Thilloy said the house founder is keen to “transmit this brand to a new generation” and capitalize on its lingering resonance — and global notoriety.
“Even in India, we know who Paco Rabanne is,” said Arora, who studied fashion at New Delhi’s National Institute of Fashion Technology and launched his eponymous brand in 1997.
Harrods plans to remove the famous statue of Princess Diana and Dodi Al Fayed from the bottom of the Egyptian escalators and hand it back to Mohamed Al-Fayed. “We are very proud to have played our role in celebrating the lives of Diana, Princess of Wales and Dodi Al Fayed at Harrods and to have welcomed people from around the world to visit the memorial for the past 20 years,” said Michael Ward, Harrods managing director. “With the announcement of the new official memorial statue to Diana, Princess of Wales at Kensington Palace, we feel that the time is right to return this memorial to Mr. Al Fayed and for the public to be invited to pay their respects at the palace.” More on the news, with reporting by @loreleimarfil, at WWD.com. #wwdnews
@prada is introducing a new project at its men’s fall 2018 show this Sunday: “Prada Invites.” The fashion house invited four celebrated creative minds – @ronanaerwanbouroullec, Konstantin Grcic, @herzogdemeuron and @rem.koolhaas – to each create a unique item with its iconic nylon material. The designs will be unveiled on the runway show, which will take place at the company’s warehouse in Viale Ortles 25. #wwdfashion #mfwm (📷: @martinocarrera)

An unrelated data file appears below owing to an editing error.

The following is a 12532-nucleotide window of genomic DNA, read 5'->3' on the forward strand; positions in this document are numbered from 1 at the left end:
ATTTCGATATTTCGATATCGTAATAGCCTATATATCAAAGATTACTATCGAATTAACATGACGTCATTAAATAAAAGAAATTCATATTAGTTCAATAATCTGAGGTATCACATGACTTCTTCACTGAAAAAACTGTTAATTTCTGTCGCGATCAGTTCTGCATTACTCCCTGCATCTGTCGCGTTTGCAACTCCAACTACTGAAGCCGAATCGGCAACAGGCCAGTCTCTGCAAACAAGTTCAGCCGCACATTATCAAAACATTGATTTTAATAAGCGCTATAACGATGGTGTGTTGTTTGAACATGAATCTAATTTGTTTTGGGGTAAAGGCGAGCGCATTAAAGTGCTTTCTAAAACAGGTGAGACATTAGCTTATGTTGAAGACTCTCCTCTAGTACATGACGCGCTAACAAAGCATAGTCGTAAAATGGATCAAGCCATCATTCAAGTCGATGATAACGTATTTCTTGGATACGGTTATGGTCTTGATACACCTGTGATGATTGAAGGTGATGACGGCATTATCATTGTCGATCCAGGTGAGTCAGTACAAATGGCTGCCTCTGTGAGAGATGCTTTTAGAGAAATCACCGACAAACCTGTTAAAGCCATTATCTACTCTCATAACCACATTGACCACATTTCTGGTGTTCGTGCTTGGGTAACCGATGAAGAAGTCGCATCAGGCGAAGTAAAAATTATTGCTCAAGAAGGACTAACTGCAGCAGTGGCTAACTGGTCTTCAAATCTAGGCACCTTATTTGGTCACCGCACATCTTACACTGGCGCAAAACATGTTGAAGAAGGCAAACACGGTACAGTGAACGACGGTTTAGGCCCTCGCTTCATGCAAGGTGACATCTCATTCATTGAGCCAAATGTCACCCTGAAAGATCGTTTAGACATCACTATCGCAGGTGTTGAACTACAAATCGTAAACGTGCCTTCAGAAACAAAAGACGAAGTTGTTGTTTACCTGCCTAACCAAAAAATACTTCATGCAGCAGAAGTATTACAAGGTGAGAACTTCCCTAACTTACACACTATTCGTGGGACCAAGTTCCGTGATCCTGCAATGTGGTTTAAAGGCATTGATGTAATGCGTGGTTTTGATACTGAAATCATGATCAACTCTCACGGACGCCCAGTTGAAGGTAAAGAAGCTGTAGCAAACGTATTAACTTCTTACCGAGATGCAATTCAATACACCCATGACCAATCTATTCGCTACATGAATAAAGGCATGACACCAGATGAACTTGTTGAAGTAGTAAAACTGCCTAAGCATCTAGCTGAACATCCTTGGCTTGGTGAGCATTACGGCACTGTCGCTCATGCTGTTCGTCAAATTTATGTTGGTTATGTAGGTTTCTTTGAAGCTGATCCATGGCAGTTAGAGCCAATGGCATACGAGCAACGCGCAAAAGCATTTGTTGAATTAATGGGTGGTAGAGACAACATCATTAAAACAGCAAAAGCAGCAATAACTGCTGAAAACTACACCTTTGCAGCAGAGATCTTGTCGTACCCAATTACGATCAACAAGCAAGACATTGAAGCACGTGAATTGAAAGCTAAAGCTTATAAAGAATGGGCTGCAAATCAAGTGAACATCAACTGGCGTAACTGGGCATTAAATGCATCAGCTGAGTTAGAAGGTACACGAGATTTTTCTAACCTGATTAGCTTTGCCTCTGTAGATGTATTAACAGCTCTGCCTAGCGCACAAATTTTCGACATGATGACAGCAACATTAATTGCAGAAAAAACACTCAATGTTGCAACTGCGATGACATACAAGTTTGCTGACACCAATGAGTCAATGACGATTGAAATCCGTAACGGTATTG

@kering_official is spinning off its stake in puma in an effort to focus on its luxury brands, the brand operator announced yesterday. “We are proud to have supported the turnaround of Puma, which now has unrivaled capabilities to take full advantage of the specific dynamics of its global markets and is poised to achieve substantial growth,” said François-Henri Pinault, Kering’s chief executive officer and chairman. Artémis will become a “long-term strategic shareholder” of Puma with a 29 percent stake. #wwdnews #wwdfashion (📷: @jilliansollazzo)
The fashion world mourns for celebrated street style photographer, Nabile Quenum, who died at age 32 in Paris.
Quenum, creator of the fashion blog “J’ai Perdu Ma Veste,” was a fashion week fixture, and regularly shot for New York magazine’s The Cut, among other outlets, and brands such as Louis Vuitton, Moncler and Adidas. He was also actively involved in the #NoFreePhotos initiative, which kicked off in the fall. Read more about Quenum in @kbsmoke's story on WWD.com. #wwdnews
@verwanggang and @maisonladuree have teamed up on a dessert collab called Vera Wang Pour Ladurée. The collection, which launched this week, features a specialty macaroon, as well as a wedding cake inspired by one of the designer’s gowns. “I could not imagine a more delicate or sophisticated creation to grace any couple’s celebration,” said Wang. #wwdfashion